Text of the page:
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The Curse Of The Inability To Imagine

A woman uses a Morse code device housed within an oak box.
Chris Price
Getty Images

On June 20, 1840, Samuel Morse received a patent for an early version of the electric telegraph. His ideas for transmitting and recording signals helped revolutionize long-distance communication.

Fast forward 176 years and you're likely to be reading this on a smartphone, in a future Morse couldn't possibly have imagined. Our long-distance signals travel through air. They carry photos and videos. A sophisticated toddler can navigate an iPhone, manipulating more bits of data than a telegraph operator encountered in a lifetime.

But failures of imagination go both ways: not only to the future, but also to the past. How well can most people today imagine the world of the 1840s? Or even a version of their own lives, stripped of modern-day tools for communication?

Years ago, I was struck by a statement from writer Isabel Allende in which she discussed her latest book of historical fiction. Speaking to KQED Forum's Michael Krasny, she said: "People in other times, in earlier times, were not less sophisticated than we are. They were just as we are, with less technology."

Allende was warning against the danger of stripping people of their layers and complexity alongside their cellphones and modern medicines. This is a more subtle failure of imagination than the failure to know what the future will bring, which is a failure we more readily acknowledge.

In imagining the future, we suffer from a curse of ignorance. Morse couldn't possibly have foreseen the precise course of technological innovation. But in imagining the past, we additionally face a curse of knowledge: We can't entirely remove the future possibilities that we know are yet to come. This failure can make the experience of living in the past seem more impoverished than it was, because our familiar technology isn't just absent, but missing. (I recently had to explain our rarely-used home phone to my young daughter: "It's kind of like Skype, only without the video.")

Given the rapid pace of technological innovation, we don't need to consider Allende's novel of the 16th century, or Morse's 19th century existence, to encounter this curse of knowledge — and to appreciate that the past wasn't populated by simple people living flat lives. For today's children, today's adults were those people. We are those people.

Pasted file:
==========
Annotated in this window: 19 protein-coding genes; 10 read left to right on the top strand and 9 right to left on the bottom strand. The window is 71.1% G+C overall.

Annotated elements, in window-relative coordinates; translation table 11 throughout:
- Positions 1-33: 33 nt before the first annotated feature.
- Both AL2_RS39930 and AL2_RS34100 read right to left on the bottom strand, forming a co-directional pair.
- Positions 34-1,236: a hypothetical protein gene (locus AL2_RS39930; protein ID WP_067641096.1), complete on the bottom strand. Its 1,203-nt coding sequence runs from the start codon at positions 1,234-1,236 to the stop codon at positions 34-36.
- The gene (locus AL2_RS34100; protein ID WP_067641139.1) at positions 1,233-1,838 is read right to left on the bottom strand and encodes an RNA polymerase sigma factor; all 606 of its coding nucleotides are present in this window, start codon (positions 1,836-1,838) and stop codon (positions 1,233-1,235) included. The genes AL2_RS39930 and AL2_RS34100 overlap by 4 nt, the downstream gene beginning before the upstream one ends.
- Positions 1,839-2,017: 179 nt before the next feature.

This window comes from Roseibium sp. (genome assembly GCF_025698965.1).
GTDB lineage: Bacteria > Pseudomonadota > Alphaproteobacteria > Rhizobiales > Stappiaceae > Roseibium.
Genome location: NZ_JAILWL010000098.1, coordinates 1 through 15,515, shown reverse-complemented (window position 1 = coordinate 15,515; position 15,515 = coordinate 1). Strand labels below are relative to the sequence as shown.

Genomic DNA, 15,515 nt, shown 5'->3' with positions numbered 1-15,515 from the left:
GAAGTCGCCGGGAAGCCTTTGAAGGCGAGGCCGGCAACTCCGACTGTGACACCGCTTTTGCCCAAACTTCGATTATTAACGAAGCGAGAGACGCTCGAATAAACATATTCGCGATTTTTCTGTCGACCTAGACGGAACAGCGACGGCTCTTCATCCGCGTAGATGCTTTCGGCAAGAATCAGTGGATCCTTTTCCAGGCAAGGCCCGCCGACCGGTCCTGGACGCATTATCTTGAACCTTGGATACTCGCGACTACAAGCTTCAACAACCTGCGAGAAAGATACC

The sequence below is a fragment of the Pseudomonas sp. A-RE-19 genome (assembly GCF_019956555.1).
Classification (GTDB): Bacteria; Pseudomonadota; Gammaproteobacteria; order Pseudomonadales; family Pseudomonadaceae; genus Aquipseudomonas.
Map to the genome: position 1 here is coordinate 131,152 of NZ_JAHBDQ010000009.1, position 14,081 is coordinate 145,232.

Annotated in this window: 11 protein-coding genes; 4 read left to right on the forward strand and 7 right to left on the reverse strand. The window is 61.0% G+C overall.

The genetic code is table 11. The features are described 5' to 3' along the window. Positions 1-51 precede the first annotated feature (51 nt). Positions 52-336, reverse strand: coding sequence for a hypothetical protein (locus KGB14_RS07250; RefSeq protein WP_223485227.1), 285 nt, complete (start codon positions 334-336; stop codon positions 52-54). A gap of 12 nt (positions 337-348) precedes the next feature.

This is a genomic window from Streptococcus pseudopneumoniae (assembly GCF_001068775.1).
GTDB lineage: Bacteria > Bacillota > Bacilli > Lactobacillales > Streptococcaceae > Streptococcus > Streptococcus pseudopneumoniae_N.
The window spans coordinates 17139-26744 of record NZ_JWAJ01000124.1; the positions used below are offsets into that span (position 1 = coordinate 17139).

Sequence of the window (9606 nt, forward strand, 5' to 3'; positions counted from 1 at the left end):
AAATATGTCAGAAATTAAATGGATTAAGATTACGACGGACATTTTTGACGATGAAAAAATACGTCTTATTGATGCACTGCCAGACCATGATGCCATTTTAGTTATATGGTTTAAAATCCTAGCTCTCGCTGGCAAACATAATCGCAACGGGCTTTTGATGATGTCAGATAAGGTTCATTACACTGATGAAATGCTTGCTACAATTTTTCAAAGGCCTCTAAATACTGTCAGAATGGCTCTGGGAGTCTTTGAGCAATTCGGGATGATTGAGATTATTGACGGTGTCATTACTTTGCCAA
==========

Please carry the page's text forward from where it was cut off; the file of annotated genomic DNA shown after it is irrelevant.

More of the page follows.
In a funny video of children responding to rotary phones, one child sympathizes with adults: "This [pointing to a rotary phone] was your only mode of talking to people...I'm sorry." Another video shows contemporary teenagers disparaging the cellphone technology that inaugurated the century (It's so big! And there's no screen! And texting is so slow!).

But we know that people who grew up using rotary phones didn't experience them as defective cellphones. They were simply phones. And the first flip-phones were admired for their slenderness, not rejected for the additional diminution they had failed to achieve.

This isn't to deny the possibility of visionaries — people with the creativity and daring to imagine how things could be different. Nor is it to ignore the real advantages and pleasures modern-day technologies can provide. But recognizing our limitations in imagining the past brings an important lesson in humility and in humanity: "They were just as we are, with less technology."

And in most respects that matter, future people will be also — but with more.

Tania Lombrozo is a psychology professor at the University of California, Berkeley. She writes about psychology, cognitive science and philosophy, with occasional forays into parenting and veganism. You can keep up with more of what she is thinking on Twitter:@TaniaLombrozo

Copyright 2021 NPR. To see more, visit

Tania Lombrozo is a contributor to the NPR blog 13.7: Cosmos & Culture. She is a professor of psychology at the University of California, Berkeley, as well as an affiliate of the Department of Philosophy and a member of the Institute for Cognitive and Brain Sciences. Lombrozo directs the Concepts and Cognition Lab, where she and her students study aspects of human cognition at the intersection of philosophy and psychology, including the drive to explain and its relationship to understanding, various aspects of causal and moral reasoning and all kinds of learning.

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